Do you have a single, significant movie experience that may or may not have laid the foundation for what would become your career?
I don’t know that I really have a single one. Actually, I can’t imagine anybody would have a single experience that would make them just choose something to do for their whole lives (laughs)! For me, it was just like…I grew up in Los Angeles, my family was not part of the entertainment industry, but growing up here in the eighties and nineties, it just felt like everybody was sort of part of it in this weird way because whatever Elizabeth Taylor was doing would be on the nightly news, the local news. Part of just being around was seeing locations that were on the TV shows you’d watch, just as part of your regular life, so I was always kind of interested in it in this way where it just felt like part of my life. I didn’t realize that that was strange, or unusual, until I went to college in Chicago. And then, the further away that I went geographically from Los Angeles, the more I seemed to want to explore the history of the town that I grew up in, specifically this movie history.
Do you ever wish that you’d pursued a video-editing position somewhere?
I wouldn’t go back. I don’t know, it’s hard…it would be such different paths. If I’d found a job in 2003 in Los Angeles, I never would have moved to New York, I never would have spent my twenties in New York, and that was a huge learning experience for me. Being in New York maybe more so than actually going to graduate school, because I was going to repertory screenings all the time, I had a group of friends that was as excited about movies as I was, for really the first time in my life. So yeah, it’s hard to say, but I’m never going to become a film editor (laughs). I’m not going to stop doing what I’m doing and get a job in that. But, it’s like a Sliding Doors kind of thing. I don’t know what would have happened.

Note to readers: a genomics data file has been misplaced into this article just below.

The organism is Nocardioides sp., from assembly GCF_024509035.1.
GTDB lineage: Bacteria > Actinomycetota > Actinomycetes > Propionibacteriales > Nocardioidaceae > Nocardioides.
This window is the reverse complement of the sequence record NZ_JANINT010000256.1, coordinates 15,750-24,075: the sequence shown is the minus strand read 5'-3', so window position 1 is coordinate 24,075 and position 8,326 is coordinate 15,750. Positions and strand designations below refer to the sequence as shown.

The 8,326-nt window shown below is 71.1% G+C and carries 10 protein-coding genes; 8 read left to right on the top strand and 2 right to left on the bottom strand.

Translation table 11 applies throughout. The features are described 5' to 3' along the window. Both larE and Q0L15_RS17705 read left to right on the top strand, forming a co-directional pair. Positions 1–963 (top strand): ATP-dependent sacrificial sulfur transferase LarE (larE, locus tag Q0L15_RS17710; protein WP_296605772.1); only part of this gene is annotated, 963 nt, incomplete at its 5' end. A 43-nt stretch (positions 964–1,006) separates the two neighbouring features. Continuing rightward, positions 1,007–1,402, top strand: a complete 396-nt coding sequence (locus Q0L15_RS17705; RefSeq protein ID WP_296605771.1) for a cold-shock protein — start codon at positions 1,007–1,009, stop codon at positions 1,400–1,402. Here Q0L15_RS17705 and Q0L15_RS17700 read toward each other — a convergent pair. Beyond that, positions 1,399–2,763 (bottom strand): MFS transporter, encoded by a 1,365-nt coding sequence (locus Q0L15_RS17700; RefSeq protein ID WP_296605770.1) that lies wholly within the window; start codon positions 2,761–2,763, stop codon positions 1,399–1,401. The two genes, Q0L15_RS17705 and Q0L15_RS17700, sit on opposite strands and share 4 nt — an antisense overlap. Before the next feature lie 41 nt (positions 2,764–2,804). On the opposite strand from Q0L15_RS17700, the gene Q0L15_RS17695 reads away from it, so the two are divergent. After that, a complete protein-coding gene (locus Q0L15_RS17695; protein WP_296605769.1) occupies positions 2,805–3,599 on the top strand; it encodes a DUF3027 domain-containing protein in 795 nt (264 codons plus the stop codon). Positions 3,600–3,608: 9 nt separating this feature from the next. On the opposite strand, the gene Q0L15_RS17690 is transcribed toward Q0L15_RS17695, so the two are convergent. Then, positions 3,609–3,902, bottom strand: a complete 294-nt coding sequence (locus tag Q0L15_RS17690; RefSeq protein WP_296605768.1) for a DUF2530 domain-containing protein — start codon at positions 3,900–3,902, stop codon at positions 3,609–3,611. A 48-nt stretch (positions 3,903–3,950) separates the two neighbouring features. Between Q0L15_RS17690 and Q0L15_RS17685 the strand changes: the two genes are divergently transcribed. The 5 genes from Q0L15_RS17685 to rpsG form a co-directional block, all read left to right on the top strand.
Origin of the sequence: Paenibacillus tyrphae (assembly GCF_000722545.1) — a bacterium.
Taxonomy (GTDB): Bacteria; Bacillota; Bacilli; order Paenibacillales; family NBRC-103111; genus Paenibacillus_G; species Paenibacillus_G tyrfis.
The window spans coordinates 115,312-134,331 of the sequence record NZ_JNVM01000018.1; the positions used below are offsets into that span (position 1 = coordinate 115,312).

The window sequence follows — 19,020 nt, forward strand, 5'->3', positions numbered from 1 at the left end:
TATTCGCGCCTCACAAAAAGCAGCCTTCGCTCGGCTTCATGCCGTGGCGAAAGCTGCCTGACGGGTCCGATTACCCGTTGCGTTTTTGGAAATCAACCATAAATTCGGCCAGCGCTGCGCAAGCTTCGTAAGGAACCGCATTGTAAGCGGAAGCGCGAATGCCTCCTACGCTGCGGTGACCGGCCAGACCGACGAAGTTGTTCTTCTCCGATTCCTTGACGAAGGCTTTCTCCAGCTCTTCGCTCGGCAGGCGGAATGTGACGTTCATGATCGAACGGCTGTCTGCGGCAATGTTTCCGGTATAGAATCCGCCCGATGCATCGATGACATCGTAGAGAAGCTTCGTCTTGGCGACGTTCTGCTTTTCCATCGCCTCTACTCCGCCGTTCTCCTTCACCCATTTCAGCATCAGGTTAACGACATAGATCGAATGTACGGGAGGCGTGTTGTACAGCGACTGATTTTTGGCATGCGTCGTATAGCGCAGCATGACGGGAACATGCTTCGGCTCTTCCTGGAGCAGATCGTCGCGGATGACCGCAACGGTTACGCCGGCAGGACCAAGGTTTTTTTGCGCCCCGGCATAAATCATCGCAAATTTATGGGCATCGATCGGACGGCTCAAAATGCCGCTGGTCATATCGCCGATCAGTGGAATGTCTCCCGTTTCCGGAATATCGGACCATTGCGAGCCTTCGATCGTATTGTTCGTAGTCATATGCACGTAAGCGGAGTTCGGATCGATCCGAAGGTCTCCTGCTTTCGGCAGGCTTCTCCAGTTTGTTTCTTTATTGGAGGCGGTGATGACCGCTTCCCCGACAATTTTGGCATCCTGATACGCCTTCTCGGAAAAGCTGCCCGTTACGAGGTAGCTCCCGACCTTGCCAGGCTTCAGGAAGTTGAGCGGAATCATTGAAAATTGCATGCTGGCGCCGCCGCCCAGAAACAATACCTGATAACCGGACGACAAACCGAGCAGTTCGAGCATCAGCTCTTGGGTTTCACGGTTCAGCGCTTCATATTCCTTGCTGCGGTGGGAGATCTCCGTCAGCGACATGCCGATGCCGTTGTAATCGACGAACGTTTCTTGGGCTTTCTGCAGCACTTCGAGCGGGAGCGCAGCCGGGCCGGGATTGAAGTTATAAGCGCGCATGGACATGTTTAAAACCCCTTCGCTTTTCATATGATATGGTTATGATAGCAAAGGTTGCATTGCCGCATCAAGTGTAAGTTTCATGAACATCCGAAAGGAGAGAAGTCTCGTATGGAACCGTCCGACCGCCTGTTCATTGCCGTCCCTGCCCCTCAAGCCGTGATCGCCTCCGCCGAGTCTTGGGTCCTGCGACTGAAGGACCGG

What do you hope listeners will take from YMRT?
I think the whole purpose is to get people to watch movies. I hope that if you listen to an episode, it’ll make you want to watch one of the movies I talked about, or go watch every Joan Crawford movie.
All photos via youmustrememberthispodcast.com